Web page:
Updated: Jul 8
Photo by Dylan Gillis on Unsplash
Getting ready for employment and finding a job can be challenging for a young person leaving custody. A recent HMIP report  showed that nearly half of the lads in Young Offender Institutions that they interviewed, reported they would have a problem getting a job on release. Absences from school either due to truancy or exclusion, coupled with, in many cases, coming from families with generational unemployment, means that although they may want a job, navigating their way into the word of work can be tricky.
In fact, difficulties in getting a job may have contributed to offending behaviour in the first place. As Harry said:
“I didn’t really know how to get a job. There were no one really at that time to help me get a job. The people I was seeing round me who had money, were getting it through selling drugs and burgling houses and that’s just what I thought was normal.”
Having the opportunities for training and learning new skills is so important in opening up the way for employment. For young people leaving custody, having a job can help keep them from homelessness and ‘sofa surfing’, poverty, and ultimately returning to offending behaviour.
Photo by Priscilla Du Preez on Unsplash
In2Out mentors can help participants in our resettlement programme with writing CVs, job searches, and practising interview skills. This is how we were able to help Jimmy:
Jimmy asked for support from In2Out as he recognised he needed help to change and make a fresh start. Initially, his main goal was to find employment so he could spend his time in a more meaningful way. In2Out supported Jimmy through this process, helping him write a CV, finding and completing job applications and practising interview techniques. With our support, and through determination and hard work, Jimmy managed to secure a place on an apprenticeship, which he really enjoyed. After a year ‘on the out’ Jimmy said with a big smile on his face, “This time last year, when I was released from prison, I really thought I would have been back in by now.”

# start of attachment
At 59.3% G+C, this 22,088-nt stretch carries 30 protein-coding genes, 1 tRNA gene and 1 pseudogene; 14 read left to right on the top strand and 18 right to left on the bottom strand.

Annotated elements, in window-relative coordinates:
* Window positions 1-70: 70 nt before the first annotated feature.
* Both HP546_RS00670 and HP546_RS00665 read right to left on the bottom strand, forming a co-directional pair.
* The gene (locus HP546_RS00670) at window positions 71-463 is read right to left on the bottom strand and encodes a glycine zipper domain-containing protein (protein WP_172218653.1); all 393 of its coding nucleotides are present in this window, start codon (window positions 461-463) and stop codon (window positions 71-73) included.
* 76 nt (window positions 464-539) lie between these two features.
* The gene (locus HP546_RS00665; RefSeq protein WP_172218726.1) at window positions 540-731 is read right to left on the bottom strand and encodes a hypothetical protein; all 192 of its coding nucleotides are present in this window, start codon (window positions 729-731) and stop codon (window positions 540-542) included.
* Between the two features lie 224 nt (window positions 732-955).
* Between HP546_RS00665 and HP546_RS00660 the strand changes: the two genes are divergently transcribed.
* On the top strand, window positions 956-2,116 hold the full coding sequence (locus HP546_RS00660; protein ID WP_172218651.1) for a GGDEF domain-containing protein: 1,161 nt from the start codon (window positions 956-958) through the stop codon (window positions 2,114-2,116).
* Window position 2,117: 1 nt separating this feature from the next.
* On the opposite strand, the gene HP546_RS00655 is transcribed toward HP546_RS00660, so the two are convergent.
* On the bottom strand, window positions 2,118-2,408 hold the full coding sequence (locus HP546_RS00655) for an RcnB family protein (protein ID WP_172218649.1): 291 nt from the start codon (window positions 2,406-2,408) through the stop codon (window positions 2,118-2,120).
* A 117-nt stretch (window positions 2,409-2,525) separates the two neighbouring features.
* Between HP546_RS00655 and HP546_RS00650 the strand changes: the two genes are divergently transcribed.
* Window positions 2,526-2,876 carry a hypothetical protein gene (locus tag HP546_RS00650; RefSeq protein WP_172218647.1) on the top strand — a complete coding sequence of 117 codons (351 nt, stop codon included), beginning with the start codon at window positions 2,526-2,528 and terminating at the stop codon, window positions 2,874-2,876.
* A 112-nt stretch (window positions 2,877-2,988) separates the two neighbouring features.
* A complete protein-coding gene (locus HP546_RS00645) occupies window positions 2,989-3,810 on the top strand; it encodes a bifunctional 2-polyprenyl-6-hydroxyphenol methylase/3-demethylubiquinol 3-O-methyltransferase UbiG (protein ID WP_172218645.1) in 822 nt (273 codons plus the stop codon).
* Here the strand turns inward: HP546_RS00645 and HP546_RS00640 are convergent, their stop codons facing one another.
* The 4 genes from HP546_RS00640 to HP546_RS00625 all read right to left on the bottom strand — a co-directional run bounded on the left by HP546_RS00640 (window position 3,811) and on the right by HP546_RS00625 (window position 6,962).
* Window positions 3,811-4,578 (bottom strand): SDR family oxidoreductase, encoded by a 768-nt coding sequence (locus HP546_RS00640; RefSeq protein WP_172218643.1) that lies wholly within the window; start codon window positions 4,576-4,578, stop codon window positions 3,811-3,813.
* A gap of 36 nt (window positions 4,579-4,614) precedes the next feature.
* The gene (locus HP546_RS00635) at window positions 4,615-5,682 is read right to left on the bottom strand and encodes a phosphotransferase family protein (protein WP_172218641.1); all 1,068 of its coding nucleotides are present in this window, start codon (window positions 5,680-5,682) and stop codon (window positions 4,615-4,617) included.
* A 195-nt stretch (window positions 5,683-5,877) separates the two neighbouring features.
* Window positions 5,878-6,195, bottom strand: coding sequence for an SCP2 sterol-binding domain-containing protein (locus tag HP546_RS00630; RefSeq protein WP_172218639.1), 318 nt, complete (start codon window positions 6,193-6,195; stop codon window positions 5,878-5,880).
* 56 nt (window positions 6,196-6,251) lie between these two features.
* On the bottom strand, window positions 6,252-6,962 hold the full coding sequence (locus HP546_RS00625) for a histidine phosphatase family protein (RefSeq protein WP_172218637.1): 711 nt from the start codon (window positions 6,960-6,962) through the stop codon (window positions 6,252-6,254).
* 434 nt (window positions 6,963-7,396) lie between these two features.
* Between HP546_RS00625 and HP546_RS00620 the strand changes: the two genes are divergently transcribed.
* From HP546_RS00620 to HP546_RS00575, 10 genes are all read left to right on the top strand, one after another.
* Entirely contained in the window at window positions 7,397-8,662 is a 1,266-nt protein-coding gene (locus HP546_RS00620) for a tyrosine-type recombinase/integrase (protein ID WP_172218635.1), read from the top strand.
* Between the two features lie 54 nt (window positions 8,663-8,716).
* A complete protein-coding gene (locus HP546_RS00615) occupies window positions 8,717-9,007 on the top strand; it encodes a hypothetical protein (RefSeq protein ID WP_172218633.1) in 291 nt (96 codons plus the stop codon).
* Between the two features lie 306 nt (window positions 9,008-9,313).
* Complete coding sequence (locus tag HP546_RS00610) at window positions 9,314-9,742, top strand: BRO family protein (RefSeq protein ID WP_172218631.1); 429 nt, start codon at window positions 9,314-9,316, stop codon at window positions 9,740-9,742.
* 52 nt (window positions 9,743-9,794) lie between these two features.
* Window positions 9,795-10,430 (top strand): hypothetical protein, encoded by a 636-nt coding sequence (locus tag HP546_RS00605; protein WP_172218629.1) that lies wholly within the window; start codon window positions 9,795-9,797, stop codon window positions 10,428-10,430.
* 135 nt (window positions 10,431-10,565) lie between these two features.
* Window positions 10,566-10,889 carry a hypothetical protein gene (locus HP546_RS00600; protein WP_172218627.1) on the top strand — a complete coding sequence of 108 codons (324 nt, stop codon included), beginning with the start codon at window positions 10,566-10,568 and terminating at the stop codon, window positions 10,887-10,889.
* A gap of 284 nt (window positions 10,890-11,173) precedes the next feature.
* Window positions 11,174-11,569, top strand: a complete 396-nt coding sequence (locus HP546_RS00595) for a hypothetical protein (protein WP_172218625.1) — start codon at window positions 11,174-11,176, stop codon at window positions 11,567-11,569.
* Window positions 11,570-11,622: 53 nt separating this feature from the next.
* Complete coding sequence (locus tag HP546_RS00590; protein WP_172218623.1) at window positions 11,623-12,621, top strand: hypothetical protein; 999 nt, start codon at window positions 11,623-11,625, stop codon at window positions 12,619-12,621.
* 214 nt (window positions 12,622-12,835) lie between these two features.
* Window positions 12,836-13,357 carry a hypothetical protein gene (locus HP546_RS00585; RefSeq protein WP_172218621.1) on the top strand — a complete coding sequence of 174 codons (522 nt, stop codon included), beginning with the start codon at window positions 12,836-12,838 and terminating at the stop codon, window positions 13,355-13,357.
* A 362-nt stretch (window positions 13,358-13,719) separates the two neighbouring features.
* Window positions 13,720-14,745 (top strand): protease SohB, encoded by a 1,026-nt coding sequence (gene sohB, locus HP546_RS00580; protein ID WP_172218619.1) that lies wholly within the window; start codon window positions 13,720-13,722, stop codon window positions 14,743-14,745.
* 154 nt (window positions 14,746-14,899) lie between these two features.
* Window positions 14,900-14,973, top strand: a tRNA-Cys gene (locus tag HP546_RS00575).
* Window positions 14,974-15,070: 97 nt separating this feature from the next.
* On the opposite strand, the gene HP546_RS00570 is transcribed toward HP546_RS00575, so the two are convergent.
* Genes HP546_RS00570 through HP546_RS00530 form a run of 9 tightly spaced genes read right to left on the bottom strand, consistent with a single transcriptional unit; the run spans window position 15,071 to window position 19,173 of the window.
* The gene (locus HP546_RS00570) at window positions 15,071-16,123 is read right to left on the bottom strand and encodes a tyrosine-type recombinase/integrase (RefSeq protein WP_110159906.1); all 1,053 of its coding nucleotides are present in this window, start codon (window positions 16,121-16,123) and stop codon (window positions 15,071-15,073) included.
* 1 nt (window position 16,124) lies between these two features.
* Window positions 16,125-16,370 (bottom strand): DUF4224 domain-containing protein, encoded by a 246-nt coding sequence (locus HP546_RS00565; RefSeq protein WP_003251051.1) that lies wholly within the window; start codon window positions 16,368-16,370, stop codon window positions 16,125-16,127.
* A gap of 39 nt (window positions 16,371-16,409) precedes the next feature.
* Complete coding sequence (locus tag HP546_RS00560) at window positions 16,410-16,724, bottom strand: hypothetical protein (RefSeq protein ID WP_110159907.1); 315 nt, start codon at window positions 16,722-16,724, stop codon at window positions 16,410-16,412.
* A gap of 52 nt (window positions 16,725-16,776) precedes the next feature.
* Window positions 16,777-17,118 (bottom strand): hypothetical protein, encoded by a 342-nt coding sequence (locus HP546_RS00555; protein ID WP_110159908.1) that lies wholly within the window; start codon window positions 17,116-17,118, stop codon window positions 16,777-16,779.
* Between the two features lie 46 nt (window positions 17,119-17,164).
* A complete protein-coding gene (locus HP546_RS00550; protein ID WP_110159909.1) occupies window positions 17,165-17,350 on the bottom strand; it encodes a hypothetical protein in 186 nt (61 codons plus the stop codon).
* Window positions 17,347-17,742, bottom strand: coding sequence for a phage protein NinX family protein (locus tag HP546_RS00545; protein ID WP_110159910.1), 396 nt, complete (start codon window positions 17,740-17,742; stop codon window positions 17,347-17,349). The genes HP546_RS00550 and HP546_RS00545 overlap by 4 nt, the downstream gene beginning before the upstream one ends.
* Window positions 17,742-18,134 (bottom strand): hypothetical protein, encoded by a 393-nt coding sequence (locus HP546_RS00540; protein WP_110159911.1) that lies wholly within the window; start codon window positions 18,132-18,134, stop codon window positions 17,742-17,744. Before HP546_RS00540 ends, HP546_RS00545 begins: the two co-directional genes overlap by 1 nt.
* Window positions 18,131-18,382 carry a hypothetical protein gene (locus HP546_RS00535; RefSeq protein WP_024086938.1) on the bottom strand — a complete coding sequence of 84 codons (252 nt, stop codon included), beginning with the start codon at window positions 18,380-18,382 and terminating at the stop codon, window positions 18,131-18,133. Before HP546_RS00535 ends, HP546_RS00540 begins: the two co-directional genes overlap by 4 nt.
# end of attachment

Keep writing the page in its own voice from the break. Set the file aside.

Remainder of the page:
As well as helping to match lads to appropriate training and skills-based learning, In2Out often helps out with the costs of ID, tests and certifications. Most importantly of all, In2Out mentors are a friendly voice at the end of the phone offering encouragement and listening when things maybe aren’t going so well.
Mitch regularly met with his mentor over the 6 months leading up to his release. From the off he was motivated and determined to find work on release and earn money to support his family, as well as gain his driving licence.
However, over the months his mentor could see a dip in Mitch’s mood as he was getting knocked back from job applications and there was a growing disappointment that he was not finding work as quickly as he had hoped. His mentor helped him with updating his CV and a covering letter until a fantastic opportunity came up at a charity we are partnered with, reaching out to those with convictions. His mentor went with him to meet the team and discuss the opportunity. Mitch was reluctant at first however, after meeting various people, he decided to apply for the apprenticeship which will give him an NVQ in General Construction. His mentor says: “I was able to visit him on site before lockdown and he was loving it. His manager was clearly impressed with him. Hopefully there will be employment for him once his training has finished.”
 HM Inspectorate of Prisons. Children in Custody 2017-2018. An analysis of 12-18 year-olds’ perceptions of their experiences in secure training centres and young offender institutions.